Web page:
A Quartet Explores What It Means to Be Resilient

17/10/2018

Prokofiev, Golijov, Mendelssohn: Calidore String Quartet, SubCulture, New York City. 11.10.2018. (BH)

Calidore String Quartet (c) Marco Borggreve

Prokofiev – String Quartet No.2 Op.92 (movements I and III) (1941)
GolijovTenebrae (2000)
Mendelssohn – String Quartet No.6 Op.80 (1847)

We live in a golden age for string quartets—a reference to ensembles, rather than compositions. Thinking of world-class groups, one could name 50 or more with very little trouble. (And the flood of groups is causing an uptick in commissions, so there’s likely an argument that we are in a golden age for compositions as well.)

Now another ensemble has to be considered among this tightly squeezed field. Based in New York, the Calidore String Quartet are violinists Jeffrey Myers and Ryan Meehan, violist Jeremy Berry, and cellist Estelle Choi. After its founding in 2010, six years later the group won the inaugural $100,000 grand prize in the M-Prize International Chamber Music Competition (based in Ann Arbor, MI), the largest prize for chamber music in the world. And this past summer they made their debut at the BBC Proms.

This week the group released its fourth recording, Resilience (on Signum), and in scarcely an hour at SubCulture, they gave a taste of the new project to an enthusiastic audience. The title refers to the group’s thoughts on what it means to be resilient and ‘our purpose as musicians during this time of social upheaval.’ They began with a teaser, two movements of Prokofiev’s Second String Quartet, which showed the group’s assurance with striking contrasts. Alternately jaunty and savage, the effects included some perfectly executed squeaks.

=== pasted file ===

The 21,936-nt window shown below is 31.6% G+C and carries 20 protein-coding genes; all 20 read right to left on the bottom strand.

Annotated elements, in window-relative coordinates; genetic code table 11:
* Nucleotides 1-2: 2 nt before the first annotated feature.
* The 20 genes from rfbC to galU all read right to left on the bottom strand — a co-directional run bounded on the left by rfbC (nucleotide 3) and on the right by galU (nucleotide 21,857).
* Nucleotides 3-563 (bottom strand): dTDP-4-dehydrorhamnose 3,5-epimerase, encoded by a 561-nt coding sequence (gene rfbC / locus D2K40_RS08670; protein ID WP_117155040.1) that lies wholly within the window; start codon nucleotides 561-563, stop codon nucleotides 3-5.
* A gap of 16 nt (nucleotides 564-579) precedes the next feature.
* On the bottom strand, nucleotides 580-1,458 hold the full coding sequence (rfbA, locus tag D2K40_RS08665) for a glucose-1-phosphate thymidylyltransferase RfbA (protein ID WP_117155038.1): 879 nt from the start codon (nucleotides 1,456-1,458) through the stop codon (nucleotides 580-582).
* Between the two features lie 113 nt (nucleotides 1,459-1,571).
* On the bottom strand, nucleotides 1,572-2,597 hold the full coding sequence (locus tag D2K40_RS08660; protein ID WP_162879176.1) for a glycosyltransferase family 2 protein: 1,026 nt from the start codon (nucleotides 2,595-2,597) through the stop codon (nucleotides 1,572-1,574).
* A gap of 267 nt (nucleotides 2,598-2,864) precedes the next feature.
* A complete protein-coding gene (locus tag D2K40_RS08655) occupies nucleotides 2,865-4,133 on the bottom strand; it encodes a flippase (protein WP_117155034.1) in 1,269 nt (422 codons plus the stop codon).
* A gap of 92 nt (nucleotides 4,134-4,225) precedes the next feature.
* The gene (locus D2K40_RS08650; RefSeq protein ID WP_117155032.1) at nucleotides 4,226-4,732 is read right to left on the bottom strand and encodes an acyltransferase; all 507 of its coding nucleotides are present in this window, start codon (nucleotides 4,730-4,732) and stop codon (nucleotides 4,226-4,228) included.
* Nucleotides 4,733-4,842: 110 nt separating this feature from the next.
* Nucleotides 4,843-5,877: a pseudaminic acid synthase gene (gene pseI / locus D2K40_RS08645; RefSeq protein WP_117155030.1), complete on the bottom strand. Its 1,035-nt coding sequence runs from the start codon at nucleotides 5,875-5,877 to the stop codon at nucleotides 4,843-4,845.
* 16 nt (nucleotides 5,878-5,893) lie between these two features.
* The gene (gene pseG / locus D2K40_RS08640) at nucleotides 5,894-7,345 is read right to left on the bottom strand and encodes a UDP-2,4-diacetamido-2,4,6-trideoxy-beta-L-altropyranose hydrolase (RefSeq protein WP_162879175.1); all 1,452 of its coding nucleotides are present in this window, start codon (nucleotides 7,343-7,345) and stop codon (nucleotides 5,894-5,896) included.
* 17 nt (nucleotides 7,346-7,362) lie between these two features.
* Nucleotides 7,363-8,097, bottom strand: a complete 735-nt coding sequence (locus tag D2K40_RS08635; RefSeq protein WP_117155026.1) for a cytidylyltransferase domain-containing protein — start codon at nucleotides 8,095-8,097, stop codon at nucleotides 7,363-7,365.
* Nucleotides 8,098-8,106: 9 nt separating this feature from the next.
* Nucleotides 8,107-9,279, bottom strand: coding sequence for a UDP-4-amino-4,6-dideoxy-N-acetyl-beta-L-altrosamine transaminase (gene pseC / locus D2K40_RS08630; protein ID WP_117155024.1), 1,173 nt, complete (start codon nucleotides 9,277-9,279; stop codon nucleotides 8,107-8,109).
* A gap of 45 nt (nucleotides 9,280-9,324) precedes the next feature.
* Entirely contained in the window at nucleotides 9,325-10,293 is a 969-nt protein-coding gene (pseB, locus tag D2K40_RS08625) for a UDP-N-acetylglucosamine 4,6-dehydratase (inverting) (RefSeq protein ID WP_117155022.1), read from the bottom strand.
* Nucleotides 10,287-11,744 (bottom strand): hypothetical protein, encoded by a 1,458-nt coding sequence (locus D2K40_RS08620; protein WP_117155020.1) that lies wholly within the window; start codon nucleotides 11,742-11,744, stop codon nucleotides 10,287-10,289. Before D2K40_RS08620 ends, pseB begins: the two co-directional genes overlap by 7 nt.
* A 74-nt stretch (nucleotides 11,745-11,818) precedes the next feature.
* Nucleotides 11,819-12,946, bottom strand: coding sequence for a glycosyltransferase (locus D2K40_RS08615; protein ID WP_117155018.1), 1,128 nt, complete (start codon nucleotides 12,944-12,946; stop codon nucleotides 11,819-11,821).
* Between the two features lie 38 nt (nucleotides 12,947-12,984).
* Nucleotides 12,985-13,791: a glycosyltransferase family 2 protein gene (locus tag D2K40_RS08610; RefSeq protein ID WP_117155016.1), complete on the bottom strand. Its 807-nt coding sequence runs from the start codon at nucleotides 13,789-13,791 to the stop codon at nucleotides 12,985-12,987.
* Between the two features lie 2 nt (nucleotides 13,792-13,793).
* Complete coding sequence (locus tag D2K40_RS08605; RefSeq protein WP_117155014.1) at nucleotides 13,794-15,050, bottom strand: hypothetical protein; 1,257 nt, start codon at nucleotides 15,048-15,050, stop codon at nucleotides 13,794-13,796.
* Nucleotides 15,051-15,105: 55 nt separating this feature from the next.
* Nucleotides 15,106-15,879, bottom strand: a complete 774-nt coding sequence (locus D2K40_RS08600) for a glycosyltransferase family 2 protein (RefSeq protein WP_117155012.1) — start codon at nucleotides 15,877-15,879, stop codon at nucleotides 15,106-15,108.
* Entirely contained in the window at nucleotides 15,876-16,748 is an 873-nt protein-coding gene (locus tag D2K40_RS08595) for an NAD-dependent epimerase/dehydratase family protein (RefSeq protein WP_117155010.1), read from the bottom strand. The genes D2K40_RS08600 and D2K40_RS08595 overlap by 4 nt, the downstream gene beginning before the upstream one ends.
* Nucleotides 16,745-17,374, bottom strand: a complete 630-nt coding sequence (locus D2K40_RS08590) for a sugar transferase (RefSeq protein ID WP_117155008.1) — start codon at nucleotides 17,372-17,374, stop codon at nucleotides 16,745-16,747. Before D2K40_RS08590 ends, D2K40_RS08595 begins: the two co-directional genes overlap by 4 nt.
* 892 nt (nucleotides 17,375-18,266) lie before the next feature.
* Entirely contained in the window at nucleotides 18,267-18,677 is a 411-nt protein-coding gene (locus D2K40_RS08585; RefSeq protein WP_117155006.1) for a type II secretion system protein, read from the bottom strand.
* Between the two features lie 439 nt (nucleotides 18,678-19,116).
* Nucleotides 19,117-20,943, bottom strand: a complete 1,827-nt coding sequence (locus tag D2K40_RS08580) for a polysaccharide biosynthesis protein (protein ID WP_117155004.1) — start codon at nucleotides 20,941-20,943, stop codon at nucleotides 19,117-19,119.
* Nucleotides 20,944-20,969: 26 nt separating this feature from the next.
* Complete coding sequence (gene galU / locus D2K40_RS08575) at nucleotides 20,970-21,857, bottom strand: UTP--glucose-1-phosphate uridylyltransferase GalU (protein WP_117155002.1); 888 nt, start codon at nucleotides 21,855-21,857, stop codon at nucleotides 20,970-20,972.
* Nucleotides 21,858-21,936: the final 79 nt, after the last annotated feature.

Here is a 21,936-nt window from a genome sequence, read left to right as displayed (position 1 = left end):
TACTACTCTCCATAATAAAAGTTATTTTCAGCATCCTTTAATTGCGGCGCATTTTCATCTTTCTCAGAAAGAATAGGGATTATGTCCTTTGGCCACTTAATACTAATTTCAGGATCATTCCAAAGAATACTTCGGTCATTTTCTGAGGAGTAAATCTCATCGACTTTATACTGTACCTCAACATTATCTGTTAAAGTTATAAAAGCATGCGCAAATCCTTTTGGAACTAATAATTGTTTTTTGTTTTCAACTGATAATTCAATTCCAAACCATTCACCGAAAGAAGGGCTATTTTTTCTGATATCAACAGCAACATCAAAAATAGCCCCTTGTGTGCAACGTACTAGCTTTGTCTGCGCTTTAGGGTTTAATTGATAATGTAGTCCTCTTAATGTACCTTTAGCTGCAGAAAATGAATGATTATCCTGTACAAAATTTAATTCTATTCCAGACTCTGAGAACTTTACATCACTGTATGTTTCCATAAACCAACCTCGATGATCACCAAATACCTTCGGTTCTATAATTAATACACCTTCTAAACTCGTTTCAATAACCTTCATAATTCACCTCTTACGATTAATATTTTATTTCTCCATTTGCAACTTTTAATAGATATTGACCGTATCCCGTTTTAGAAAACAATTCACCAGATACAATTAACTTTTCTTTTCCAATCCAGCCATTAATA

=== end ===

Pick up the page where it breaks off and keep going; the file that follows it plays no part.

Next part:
From 2000, Osvaldo Golijov’s Tenebrae made a reverent interlude. The composer wrote it after two incidents close together: a visit to Israel (observing strife) and to New York’s Hayden Planetarium (observing the fragile size of the Earth). As in the Prokofiev, the foursome showed keen timbral variety, finding some opportunities for grinding textures among the passionate legatos.

To conclude came Mendelssohn’s sixth and final quartet, composed in sorrow after the death of his beloved sister, Fanny. But the result is anything but sad; ‘rage’ might be the overwhelming emotion — at least, in the Calidore’s hands. The first movement was notable for its fury and sheer speed, with no loss of precision, and the second was still rhythmically pointed but more graceful, with expert pizzicatos. The Adagio had the red-blooded sweep of a movie score, with somber echoes of the Golijov earlier. And the finale — at times vengeful — boasted some strategically placed trills among the storm.

The new album includes everything here (including the Prokofiev middle Adagio), plus Janáček’s first quartet, the ‘Kreutzer Sonata’. If the recording is comparable to what this admirable group displayed last week, the loud ovations after the concert were completely justified.

Bruce Hodges

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